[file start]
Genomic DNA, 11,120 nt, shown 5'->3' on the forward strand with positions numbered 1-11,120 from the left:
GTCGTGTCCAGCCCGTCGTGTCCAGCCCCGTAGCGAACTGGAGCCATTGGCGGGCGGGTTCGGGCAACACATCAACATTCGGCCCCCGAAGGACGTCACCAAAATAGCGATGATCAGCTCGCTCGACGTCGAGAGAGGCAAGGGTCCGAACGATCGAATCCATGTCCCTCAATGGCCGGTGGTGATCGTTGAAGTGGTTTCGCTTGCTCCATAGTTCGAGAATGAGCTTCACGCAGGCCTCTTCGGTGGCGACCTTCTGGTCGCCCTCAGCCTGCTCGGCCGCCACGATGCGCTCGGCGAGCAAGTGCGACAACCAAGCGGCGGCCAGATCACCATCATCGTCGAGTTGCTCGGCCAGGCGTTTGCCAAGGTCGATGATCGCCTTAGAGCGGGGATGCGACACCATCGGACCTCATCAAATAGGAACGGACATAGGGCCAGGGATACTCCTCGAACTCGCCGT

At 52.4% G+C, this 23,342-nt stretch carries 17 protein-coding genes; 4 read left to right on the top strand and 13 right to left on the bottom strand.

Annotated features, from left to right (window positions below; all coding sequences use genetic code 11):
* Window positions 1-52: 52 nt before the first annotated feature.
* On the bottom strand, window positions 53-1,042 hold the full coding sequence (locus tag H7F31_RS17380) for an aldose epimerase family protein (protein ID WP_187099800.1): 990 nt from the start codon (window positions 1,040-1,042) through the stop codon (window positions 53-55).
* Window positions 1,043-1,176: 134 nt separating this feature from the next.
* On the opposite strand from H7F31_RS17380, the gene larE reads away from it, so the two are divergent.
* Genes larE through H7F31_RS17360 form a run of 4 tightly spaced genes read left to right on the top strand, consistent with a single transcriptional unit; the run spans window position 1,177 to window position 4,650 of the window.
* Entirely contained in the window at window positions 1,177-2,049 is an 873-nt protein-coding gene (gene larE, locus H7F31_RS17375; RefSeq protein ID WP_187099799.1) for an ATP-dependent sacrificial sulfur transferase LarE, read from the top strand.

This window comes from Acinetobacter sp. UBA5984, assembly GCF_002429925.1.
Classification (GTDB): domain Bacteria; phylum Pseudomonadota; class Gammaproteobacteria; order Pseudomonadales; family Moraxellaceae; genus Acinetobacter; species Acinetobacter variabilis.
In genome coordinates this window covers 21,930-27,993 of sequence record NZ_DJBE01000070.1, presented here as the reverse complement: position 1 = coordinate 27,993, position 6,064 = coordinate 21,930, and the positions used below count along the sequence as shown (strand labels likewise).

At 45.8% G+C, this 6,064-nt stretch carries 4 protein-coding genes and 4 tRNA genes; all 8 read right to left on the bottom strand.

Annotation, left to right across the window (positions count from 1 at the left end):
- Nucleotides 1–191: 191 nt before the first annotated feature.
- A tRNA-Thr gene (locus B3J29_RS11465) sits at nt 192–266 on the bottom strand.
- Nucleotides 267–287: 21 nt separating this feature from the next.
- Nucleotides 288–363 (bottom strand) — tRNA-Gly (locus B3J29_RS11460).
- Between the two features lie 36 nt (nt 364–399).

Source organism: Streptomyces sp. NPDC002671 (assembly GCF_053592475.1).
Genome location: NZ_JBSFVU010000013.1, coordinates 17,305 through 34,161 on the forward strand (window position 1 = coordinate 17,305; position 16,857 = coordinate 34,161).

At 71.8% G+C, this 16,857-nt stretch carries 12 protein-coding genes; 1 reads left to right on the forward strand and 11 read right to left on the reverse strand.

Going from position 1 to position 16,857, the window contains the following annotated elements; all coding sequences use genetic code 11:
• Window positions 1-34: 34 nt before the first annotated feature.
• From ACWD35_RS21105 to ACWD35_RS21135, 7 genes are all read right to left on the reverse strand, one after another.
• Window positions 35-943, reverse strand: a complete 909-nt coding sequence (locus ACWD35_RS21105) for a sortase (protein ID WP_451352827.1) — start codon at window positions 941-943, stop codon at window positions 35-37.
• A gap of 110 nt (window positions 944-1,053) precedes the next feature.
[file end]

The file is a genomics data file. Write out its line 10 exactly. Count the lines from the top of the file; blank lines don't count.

* Entirely contained in the window at window positions 1,177-2,049 is an 873-nt protein-coding gene (gene larE, locus H7F31_RS17375; RefSeq protein ID WP_187099799.1) for an ATP-dependent sacrificial sulfur transferase LarE, read from the top strand.